Militant who threw grenade into Karachi's Saudi consulate jailed for 14 yearsPakistan
KARACHI: A court on Wednesday sentenced a militant to 14 years in prison for hurling grenades at the Saudi Arabian consulate in Karachi, four years ago, a prosecutor said.
Zaki Qazi of the little known Lashkar-i-Mehdi group and his accomplice Tabish Hussain lobbed two grenades at the mission as they rode past on a motorcycle in May 2011, causing no casualties.
Police carried out a raid in November that year, killing Hussain during fighting and arresting Qazi — who claimed to be from the Shia sect.
The suspected mastermind of the grenade attack had died at a local hospital from bullet wounds he sustained during an armed encounter in Gulistan-i-Jauhar in November, 2011, police said.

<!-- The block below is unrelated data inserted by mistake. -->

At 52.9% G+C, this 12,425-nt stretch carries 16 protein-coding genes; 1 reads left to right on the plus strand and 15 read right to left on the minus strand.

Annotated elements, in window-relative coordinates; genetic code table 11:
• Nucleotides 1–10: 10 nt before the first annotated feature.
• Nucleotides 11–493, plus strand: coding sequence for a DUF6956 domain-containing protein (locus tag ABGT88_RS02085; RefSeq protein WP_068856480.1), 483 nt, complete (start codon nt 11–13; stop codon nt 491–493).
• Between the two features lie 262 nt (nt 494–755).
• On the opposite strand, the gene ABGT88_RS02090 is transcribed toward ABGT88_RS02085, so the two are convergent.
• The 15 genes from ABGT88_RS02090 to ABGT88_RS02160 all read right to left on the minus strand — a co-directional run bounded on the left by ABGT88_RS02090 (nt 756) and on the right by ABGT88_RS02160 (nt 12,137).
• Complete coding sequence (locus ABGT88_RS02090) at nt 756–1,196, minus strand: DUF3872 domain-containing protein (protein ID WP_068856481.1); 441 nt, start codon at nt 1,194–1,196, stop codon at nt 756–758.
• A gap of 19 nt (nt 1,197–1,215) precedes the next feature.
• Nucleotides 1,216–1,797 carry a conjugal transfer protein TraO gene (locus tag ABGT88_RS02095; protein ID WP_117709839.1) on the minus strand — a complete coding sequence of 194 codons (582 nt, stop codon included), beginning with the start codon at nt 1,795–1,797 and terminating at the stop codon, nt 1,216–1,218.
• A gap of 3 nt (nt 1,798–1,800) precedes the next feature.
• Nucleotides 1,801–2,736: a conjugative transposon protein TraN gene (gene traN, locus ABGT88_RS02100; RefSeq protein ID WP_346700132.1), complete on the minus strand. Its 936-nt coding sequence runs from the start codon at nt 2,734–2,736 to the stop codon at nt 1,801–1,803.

Special public prosecutor Shamim Akhtar said, “The court has awarded 14 years' imprisonment to the accused (Qazi) and confiscation of his property."
Pakistan has since the 1980s been a battleground for proxy groups funded by Saudi Arabia and Iran. Sectarian violence has claimed thousands of lives over the past decade.
Donors in Saudi Arabia have long been accused of quietly funding terror groups sympathetic to the kingdom's hardline version of Sunni Islam.
Leaked diplomatic cables by the then US Secretary of State Hillary Clinton in 2009 said Saudi Arabian donors were “the most significant source of funding to terrorist groups worldwide”.
The cable cited the Taliban, Al-Qaeda and Pakistan's sectarian militants Lashkar-i-Jhangvi as examples of where funds were being channeled.